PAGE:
If you’re used to a bit of customisation of your PC – we’re not talking liquid cooling and more fans than a 1960s cross-channel hovercraft, but just the odd memory upgrade or drive-change, you might wonder why all consumer electronics aren’t built for simple upgrading.
The mother of all boards
Well, here’s one piece of kit that is: the TX-NR5000E is integrated receiver is based on a modular system, the rear of the chassis being effectively a substantial ‘motherboard’, into which 12 slot-in ‘cards’ are fitted. These carry input and output sockets for both audio and video, complete with the relevant DACs, decoders and the chipsets required by the board itself, the idea being that as the demands on AV receivers change, Onkyo will just make a new card you can slot in. Neat.
Last man standing
Not that the basic model is in any way bare-bones, as you’d hope given that price tag: it comes with a full range of processing and decoding options, including THX Ultra2, and extensive inputs and outputs, including twin FireWire sockets, and three-zone multiroom capability. It also has ‘last man standing’ build quality.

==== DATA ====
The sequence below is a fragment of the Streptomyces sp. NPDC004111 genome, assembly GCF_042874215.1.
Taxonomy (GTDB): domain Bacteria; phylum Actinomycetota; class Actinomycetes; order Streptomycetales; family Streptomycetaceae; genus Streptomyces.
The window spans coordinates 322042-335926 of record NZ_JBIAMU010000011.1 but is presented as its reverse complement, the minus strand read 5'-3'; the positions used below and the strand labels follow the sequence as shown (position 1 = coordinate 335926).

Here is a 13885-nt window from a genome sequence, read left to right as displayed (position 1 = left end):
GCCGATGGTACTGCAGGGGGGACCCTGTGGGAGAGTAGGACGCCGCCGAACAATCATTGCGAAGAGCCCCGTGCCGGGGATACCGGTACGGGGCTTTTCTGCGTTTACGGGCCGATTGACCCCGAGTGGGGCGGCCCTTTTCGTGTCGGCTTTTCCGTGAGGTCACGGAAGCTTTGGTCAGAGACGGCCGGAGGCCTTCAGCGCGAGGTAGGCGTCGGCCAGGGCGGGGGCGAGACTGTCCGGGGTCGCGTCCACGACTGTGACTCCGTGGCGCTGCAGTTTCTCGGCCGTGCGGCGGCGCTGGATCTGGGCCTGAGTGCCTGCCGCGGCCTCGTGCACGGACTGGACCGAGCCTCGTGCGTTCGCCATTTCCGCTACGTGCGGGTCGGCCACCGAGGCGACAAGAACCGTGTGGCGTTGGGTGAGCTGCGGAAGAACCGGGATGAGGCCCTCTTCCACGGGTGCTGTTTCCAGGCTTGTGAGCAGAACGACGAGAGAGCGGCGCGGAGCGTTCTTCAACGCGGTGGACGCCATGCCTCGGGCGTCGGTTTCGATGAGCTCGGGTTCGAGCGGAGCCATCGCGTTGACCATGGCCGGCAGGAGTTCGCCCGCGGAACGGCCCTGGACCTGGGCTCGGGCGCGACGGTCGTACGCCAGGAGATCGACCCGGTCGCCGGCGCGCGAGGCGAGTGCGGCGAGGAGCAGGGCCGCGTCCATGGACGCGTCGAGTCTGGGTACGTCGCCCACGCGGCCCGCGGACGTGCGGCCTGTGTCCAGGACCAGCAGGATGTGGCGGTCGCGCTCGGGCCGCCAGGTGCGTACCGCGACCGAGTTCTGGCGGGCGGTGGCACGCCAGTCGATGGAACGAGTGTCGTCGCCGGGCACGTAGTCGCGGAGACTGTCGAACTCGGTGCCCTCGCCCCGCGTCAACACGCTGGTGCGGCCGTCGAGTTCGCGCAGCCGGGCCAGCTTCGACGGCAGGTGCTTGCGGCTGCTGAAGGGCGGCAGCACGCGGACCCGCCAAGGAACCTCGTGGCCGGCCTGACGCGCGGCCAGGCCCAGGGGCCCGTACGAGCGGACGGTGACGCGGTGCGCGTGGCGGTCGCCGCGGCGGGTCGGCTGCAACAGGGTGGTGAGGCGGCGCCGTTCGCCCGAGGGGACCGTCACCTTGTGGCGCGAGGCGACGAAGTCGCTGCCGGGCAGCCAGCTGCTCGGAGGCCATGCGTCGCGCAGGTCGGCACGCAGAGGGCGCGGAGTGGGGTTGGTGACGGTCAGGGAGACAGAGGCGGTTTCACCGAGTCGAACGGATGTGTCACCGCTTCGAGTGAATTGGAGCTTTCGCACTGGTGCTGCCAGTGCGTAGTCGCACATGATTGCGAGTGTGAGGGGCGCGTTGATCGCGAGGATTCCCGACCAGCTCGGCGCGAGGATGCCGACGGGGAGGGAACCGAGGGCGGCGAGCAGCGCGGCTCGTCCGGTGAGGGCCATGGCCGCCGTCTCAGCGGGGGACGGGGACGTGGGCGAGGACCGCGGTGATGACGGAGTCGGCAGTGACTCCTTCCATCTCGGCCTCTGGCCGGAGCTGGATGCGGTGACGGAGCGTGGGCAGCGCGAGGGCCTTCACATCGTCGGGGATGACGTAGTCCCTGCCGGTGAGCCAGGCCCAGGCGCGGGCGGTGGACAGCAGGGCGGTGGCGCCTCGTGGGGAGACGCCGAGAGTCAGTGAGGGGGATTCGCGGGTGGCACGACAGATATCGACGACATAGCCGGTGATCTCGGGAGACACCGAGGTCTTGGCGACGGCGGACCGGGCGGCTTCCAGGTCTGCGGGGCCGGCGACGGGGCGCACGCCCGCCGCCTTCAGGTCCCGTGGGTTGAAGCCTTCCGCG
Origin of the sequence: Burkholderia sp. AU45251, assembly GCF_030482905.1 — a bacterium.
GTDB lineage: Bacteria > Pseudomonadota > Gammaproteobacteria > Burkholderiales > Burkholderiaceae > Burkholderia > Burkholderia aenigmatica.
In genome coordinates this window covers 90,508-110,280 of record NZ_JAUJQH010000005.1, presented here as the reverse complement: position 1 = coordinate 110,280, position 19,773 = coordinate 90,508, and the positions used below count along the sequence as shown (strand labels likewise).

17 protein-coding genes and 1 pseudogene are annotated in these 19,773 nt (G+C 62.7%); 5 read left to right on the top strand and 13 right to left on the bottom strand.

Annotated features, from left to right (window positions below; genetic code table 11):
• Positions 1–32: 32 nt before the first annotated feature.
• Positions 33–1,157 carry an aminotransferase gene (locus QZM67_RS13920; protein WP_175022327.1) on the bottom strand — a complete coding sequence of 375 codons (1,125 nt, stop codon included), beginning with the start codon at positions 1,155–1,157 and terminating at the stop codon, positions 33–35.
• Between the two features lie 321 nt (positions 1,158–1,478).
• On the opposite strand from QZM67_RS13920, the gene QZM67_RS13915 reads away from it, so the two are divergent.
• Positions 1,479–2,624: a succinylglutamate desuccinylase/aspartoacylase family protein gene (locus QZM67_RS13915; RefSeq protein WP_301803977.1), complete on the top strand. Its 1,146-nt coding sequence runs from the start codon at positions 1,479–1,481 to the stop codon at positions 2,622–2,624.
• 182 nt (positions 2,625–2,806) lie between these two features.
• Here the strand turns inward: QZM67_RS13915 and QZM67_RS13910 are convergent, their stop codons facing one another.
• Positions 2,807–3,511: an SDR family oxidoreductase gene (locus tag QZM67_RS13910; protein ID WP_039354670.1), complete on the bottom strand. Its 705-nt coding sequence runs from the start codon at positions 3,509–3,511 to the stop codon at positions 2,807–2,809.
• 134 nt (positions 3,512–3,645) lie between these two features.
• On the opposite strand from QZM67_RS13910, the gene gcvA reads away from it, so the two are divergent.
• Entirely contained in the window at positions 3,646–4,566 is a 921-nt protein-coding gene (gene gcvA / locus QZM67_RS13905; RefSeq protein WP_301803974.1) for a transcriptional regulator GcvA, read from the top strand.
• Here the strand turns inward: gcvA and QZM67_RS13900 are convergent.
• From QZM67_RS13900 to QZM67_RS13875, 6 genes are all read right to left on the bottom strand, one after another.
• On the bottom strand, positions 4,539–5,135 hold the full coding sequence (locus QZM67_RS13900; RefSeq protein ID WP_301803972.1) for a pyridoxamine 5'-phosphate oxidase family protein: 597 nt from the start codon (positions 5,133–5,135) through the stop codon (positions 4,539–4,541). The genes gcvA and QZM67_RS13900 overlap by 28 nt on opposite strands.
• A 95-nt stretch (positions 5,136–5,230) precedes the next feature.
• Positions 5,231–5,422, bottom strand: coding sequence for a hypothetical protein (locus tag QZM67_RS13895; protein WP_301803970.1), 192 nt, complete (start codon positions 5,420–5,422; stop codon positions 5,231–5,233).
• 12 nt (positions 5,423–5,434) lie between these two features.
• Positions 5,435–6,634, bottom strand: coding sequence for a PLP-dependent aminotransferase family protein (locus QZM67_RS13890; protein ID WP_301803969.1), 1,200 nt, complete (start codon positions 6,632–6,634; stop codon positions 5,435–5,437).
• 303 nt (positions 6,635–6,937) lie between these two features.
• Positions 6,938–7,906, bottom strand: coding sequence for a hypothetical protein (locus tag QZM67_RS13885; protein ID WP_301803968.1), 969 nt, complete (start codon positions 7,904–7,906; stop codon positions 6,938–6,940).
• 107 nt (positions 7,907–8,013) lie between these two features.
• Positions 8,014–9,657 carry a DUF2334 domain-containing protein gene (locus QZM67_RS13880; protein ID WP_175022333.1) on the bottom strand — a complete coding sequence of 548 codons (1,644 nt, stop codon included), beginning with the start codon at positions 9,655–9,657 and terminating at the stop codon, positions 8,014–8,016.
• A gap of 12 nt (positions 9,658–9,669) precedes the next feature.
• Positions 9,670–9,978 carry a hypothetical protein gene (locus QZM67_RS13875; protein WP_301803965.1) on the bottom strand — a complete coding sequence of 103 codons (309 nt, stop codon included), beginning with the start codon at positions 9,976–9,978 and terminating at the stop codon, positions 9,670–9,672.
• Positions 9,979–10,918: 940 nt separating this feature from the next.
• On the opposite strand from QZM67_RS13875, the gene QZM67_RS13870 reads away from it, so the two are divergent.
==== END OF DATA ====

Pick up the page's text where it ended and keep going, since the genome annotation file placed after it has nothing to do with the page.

And it sounds truly effortless, wondrously composed and highly impressive. Dynamic constraints simply aren’t an issue, no matter how demanding the movie soundtrack: this is a reciever that, more than most, makes everything sound, well, easy.
To an extent, this laudable home cinema performance is nothing less than we’d expect: a product in this class ought to excel with movie sound. But the Onkyo’s winning way with music… now that surprised us. Of course, it isn’t the equal of a dedicated, similarly priced hi-fi amplifier, but it times reasonably well, shows good agility and offers a highly convincing stereo image.
This ability makes this mighty Onkyo receiver an immensely appealing buy: yes, it’s expensive, but it’s great value.